Idaho First Bank was founded in 2005 by Greg Lovell, President and Chief Executive Officer, after a casual coffee shop chat with a friend (soon to become a shareholder) about why he was moving to McCall from Ketchum. Lovell had been in banking since 1981, most recently after founding First Bank of Idaho. Staring out the window over coffee on that cold December 27, 2004 morning, he made the decision to put everything on the line and bring a new local bank to that community. Lovell believed if you get the right people with the right talent, produce the right experiences, and give back to the community — and find new ways to do that each and every day — then you end up with a great bank.
He credits today’s success to all the people behind the scenes. “It’s not about me. There are sixty people behind me that make it a success,” says Lovell. He also had the unending support of a handful of visionaries who became part of Idaho First Bank, including Dan Krahn, Chris Kirk and Don Driscoll. Together they saw the need for a business-focused resort community bank. “Resort community needs are different. It’s something we understand,” says Lovell. “In a resort community there are a lot of swings in the business cycle throughout the year. There’s also a large group of people who are second homeowners. Many times, those people value the area more than that of their primary residential home. We’re able to help them tap into their desire to own a piece of the place they like to be.”
Lovell also wanted to forge a special camaraderie with customers, whose unique community ties often bond them together, something he believed is hard to find in big banks. “Customers feel welcome, as do employees. We’re all part of the same family. Everyone knows our name and we know their name. Coming into the bank is often a social event."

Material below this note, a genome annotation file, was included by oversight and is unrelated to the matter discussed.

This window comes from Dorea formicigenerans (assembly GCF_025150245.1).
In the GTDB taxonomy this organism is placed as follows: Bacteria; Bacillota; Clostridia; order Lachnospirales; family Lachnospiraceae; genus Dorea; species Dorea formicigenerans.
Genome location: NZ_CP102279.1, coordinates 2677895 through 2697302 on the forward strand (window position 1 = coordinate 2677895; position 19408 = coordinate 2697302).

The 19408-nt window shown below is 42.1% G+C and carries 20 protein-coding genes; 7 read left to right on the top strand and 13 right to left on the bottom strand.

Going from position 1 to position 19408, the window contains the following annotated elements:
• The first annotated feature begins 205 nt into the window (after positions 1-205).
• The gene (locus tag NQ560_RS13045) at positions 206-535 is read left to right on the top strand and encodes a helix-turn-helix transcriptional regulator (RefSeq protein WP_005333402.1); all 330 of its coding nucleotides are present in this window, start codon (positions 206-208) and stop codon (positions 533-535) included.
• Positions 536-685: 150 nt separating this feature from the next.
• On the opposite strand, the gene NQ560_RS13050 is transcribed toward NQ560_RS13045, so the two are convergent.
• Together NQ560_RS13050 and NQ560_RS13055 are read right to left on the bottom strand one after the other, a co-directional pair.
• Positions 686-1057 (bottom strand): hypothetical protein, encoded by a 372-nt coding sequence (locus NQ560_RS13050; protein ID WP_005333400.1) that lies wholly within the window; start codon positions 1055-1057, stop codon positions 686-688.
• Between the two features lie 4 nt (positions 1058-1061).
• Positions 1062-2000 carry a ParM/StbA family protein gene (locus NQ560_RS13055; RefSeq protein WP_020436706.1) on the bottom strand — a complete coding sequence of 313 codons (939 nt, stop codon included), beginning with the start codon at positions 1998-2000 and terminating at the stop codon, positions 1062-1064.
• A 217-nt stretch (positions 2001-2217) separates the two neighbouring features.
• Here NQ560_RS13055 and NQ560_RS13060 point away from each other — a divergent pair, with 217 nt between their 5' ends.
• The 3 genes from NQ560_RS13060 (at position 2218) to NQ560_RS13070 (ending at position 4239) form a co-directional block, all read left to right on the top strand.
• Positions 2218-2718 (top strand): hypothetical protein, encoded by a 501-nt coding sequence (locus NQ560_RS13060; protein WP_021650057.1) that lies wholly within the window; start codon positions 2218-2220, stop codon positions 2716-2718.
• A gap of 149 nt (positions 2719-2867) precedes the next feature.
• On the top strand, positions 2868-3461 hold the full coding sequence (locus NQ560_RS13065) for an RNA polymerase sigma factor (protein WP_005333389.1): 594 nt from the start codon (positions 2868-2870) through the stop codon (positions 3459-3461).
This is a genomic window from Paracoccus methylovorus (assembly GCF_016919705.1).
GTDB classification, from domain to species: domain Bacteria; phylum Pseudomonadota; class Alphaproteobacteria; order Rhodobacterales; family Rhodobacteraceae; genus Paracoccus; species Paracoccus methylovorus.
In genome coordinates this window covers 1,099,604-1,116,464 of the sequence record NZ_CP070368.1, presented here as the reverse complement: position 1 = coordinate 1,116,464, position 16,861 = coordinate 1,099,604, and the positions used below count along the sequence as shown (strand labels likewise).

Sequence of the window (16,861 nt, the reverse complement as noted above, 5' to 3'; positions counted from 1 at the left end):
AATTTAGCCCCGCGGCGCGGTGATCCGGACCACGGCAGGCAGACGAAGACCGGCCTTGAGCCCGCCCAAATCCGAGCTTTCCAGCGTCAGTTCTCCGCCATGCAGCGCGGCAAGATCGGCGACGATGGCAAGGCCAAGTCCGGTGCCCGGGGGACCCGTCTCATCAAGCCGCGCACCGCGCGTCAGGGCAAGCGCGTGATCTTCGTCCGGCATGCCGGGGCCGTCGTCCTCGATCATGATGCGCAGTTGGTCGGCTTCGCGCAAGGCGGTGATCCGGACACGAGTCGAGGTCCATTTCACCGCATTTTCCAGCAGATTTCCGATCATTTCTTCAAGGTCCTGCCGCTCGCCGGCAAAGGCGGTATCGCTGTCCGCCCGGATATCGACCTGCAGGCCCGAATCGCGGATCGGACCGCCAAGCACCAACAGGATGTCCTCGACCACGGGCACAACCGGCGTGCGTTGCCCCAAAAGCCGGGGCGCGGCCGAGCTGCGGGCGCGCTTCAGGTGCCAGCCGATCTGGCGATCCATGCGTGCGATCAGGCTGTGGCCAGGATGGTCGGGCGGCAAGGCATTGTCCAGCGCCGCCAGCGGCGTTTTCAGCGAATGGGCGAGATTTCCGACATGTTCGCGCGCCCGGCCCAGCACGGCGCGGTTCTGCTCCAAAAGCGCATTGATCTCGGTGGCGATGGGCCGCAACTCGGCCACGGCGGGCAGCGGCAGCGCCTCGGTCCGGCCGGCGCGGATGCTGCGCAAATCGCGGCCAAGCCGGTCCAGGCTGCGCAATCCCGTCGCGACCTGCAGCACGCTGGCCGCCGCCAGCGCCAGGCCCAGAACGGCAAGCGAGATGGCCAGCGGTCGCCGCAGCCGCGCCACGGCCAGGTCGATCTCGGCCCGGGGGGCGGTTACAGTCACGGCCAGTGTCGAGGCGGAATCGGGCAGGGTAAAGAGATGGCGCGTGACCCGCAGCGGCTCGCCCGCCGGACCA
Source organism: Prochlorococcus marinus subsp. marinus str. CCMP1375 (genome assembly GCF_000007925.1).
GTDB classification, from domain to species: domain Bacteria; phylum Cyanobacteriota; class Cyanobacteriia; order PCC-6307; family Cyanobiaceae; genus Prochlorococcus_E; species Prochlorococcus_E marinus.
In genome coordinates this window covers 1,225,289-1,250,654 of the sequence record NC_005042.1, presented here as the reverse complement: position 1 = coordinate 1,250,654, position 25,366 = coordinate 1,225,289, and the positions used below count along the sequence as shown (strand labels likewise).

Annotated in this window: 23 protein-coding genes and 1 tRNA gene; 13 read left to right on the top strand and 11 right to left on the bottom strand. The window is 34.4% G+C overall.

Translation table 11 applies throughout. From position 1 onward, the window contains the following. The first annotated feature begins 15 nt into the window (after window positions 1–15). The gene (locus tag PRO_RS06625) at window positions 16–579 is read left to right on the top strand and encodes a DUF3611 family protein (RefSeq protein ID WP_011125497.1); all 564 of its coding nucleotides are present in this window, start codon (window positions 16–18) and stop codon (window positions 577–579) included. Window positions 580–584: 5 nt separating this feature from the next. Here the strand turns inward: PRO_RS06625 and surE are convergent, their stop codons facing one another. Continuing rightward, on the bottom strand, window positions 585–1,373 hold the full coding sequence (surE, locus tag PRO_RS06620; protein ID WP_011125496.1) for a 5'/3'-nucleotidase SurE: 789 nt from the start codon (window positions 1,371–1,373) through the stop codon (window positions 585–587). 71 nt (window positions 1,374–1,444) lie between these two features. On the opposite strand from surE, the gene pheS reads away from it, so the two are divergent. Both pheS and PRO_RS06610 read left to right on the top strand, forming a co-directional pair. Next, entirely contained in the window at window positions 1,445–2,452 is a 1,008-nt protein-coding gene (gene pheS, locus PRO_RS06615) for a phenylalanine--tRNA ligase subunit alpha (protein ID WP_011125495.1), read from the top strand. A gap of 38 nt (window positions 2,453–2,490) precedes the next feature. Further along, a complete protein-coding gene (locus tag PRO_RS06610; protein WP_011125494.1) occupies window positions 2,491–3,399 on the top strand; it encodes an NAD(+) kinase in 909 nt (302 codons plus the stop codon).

After its debut in McCall, Idaho First Bank added a loan production office in Boise in 2007, and then a mortgage branch in 2008. Branches in New Meadows and Eagle followed in October and November of 2016, respectively, with the Ketchum branch opening in November 2019. The newest branch opened in Nampa in October 2020, converting from a loan production office. Today’s immense growth in Idaho is undeniable, and Idaho First Bank serves businesses with local knowledge and a pledge to keep working capital and investments close to home, where community-building decisions always come first. “We want to capture as much of the local deposit dollars as possible because we use them to lend in the community.”
Idaho First Bank balances being a small-town bank with big city skills. As a community bank, they instantly adapt to rapidly changing circumstances. Early in the Covid-19 pandemic, individual and commercial customers found comfort during a season of uncertainty when staff worked around the clock to help thousands of businesses acquire loans through the Paycheck Protection Program. While one of the smallest banks in Idaho, Idaho First became one of the largest lenders of this program in Idaho. Additionally, the bank quickly adapted to the telecommuting model since more people are performing more remote business, especially in resort areas. Idaho First Bank is also developing a complete digital channel to accommodate society’s changing needs.
First and foremost, however, Lovell focuses on the human experience. Idaho First Bank employees are given forty hours of paid community service time off a year to engage with neighbors and serve nonprofits of their choosing “to remind everyone internally that part of our culture is to serve the greater good,” says Lovell. In 2019 Idaho First Bank invested over $27,000 in charitable donations across the state. Years ago, when a young couple struggled to buy their first home—and concurrently their young son passed away—an Idaho First Bank employee helped the family navigate a snafu with an unrelated life insurance policy and other financial glitches until they were able to purchase a home. Another time an employee reached out to a woman suffering from illness who couldn’t leave her home and coordinated with staff to deliver meals to her home every day for a month. Caring is in our culture.
When describing what a community bank should look like, Lovell tells a decades old story about when Frank Sinatra’s son was kidnapped in Las Vegas. Big banks wouldn’t loan Sinatra the $250,000 to ransom his son. But a small community bank saved the day, and his son.
Flexible. Responsive. Knows its customers. Gives Back to the Community.
Idaho First Bank is constantly searching for ways to empower customers and employees to achieve their goals, viewing themselves as guide, advisor and supporting partner for friends and neighbors in their communities. They have the professional ability and responsibility to help navigate key banking decision points with assurance, putting people First, and Community First… a vision that hasn’t changed since Idaho First Bank was founded fifteen years ago.